Republican Donald Trump revealed two weeks ago he’s overweight, tipping the scales at 236 pounds. But how much does Democrat Hillary Clinton weigh? If she’s like the average American woman, she wears a size 16, taking her out of the svelte category. 

The issue of women’s weight made its appearance during the first presidential debate Monday night when Clinton called out Trump for the nasty things he has said about some women, including comedian Rosie O’Donnell and former Miss Universe Alicia Machado, whom he called “Miss Piggy” for gaining weight after she was crowned, among others.

Trump called O’Donnell a “pig” and a “loser,” saying she had a “fat, ugly face,” after she called him a “snake oil salesman.” He told Machado she’d never be an actress because “nobody wants fat girls on TV.”

While Trump and the fashion industry may think thin is in, most women are not.

Some 67 percent of American women are considered plus-size, size 14 or larger. But only 1 or 2 percent of the women seen in mainstream media are of the larger variety. A study by Washington State university researchers Deborah Christel and Susan Dunn found the average woman wears size 16 to 18.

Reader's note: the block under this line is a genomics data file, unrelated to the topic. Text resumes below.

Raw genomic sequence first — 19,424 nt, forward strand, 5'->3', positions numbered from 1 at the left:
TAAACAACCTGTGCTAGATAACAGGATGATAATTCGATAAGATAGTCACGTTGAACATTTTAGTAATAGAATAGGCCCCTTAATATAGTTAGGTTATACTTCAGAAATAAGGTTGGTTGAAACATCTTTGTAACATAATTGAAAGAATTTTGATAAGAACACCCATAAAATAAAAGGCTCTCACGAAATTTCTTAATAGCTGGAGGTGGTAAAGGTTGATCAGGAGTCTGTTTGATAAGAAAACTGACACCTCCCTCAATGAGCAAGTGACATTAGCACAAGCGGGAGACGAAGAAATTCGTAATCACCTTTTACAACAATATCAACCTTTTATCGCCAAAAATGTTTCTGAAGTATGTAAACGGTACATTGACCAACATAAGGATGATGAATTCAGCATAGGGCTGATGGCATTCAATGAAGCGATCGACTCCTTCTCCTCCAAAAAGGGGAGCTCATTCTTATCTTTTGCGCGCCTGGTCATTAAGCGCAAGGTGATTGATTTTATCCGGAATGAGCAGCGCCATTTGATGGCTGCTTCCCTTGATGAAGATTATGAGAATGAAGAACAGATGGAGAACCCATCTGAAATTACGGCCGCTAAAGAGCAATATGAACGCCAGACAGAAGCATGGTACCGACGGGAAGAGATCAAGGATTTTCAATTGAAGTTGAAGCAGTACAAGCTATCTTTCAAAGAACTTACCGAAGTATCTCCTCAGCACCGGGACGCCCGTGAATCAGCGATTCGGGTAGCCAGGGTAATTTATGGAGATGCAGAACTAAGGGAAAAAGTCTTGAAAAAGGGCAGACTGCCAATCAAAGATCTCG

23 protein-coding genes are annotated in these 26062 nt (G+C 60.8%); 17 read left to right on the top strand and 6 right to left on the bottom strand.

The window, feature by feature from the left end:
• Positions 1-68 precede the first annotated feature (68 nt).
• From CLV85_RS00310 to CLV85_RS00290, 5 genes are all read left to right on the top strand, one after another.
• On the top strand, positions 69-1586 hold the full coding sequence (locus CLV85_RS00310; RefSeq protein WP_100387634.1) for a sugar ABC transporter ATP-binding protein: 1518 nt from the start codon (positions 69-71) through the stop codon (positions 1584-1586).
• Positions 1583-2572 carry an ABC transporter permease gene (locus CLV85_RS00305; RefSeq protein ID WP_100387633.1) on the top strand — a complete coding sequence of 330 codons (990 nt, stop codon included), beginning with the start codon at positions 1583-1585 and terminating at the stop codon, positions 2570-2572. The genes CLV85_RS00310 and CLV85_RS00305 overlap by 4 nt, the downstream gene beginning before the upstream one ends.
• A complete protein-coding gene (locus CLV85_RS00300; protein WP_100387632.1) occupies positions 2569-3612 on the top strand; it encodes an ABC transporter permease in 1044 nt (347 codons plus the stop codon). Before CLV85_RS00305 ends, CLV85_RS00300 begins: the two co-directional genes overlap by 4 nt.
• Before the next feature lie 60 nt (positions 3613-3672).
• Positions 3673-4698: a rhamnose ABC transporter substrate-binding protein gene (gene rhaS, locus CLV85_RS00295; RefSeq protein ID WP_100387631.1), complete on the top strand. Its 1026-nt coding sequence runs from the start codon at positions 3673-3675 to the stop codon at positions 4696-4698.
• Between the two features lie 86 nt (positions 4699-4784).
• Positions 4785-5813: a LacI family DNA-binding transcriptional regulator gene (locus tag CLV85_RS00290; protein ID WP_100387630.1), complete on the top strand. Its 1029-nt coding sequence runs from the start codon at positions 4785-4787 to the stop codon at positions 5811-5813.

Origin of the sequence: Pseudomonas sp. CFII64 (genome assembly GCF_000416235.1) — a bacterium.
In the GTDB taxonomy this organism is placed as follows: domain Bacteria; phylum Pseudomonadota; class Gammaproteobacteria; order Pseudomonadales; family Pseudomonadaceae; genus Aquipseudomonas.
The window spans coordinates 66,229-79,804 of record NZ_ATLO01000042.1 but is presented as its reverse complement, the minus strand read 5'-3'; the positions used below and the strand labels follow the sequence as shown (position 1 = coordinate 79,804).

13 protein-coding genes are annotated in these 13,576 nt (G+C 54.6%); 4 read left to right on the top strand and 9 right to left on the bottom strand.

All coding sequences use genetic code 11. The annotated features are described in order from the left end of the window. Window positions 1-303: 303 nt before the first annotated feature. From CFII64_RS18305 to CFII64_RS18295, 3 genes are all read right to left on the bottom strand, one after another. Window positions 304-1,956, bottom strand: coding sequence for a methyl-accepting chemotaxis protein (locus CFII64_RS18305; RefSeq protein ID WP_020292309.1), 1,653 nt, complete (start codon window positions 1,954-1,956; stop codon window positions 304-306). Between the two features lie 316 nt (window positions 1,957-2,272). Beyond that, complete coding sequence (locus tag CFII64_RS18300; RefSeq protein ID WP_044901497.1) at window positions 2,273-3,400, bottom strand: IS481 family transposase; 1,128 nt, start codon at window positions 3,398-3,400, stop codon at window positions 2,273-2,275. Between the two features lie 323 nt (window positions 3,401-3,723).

The numbers, however, are deceptive. What was a size 12 two decades ago is now labled a size 6 or 8.

American women are about 25 pounds heavier on average now than they were in 1960, an 18.5 percent increase, the Centers for Disease Control and Prevention reports. That means the average woman today weighs 166.2 pounds, as much as the average man did in 1960. Since 1960, Americans are about an inch taller.

HealthCheck Systems puts the ideal weight for an average height woman (5-foot-4) at 114 to 151 pounds, depending on frame. For 166 pounds to be a healthy weight, a woman would need to be 5-foot-8 and large framed.

The BBC broadcast a documentary on the autopsy of a 5-foot-5 Long Beach, California, woman weighing 238 pounds who died of heart failure to show the effects of obesity on the body. The woman carried much of her fat around the belly, and the pathologist performing the autopsy said she had trouble cutting through the tissue. The heart was baggy and weighed nearly twice what would have been expected, showing the damage excess fat can have on internal organs.